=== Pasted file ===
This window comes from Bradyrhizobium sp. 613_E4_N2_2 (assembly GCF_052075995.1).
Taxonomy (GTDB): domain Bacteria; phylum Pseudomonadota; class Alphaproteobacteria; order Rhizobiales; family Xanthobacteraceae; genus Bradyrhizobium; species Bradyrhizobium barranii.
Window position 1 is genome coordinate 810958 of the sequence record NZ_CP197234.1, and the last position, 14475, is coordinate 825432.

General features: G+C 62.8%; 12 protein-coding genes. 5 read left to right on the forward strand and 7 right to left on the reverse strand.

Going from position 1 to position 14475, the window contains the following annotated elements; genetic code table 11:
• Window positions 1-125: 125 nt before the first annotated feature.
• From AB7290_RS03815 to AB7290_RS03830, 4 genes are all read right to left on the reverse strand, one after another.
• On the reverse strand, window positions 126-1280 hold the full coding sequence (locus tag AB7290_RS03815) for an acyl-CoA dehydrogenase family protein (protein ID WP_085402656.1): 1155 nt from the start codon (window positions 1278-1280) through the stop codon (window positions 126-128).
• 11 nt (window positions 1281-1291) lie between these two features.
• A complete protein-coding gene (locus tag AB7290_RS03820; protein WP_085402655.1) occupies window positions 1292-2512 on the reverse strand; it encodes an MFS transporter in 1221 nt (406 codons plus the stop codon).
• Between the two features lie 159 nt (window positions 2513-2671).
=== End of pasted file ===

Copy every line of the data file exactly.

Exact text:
This window comes from Bradyrhizobium sp. 613_E4_N2_2 (assembly GCF_052075995.1).
Taxonomy (GTDB): domain Bacteria; phylum Pseudomonadota; class Alphaproteobacteria; order Rhizobiales; family Xanthobacteraceae; genus Bradyrhizobium; species Bradyrhizobium barranii.
Window position 1 is genome coordinate 810958 of the sequence record NZ_CP197234.1, and the last position, 14475, is coordinate 825432.

General features: G+C 62.8%; 12 protein-coding genes. 5 read left to right on the forward strand and 7 right to left on the reverse strand.

Going from position 1 to position 14475, the window contains the following annotated elements; genetic code table 11:
• Window positions 1-125: 125 nt before the first annotated feature.
• From AB7290_RS03815 to AB7290_RS03830, 4 genes are all read right to left on the reverse strand, one after another.
• On the reverse strand, window positions 126-1280 hold the full coding sequence (locus tag AB7290_RS03815) for an acyl-CoA dehydrogenase family protein (protein ID WP_085402656.1): 1155 nt from the start codon (window positions 1278-1280) through the stop codon (window positions 126-128).
• 11 nt (window positions 1281-1291) lie between these two features.
• A complete protein-coding gene (locus tag AB7290_RS03820; protein WP_085402655.1) occupies window positions 1292-2512 on the reverse strand; it encodes an MFS transporter in 1221 nt (406 codons plus the stop codon).
• Between the two features lie 159 nt (window positions 2513-2671).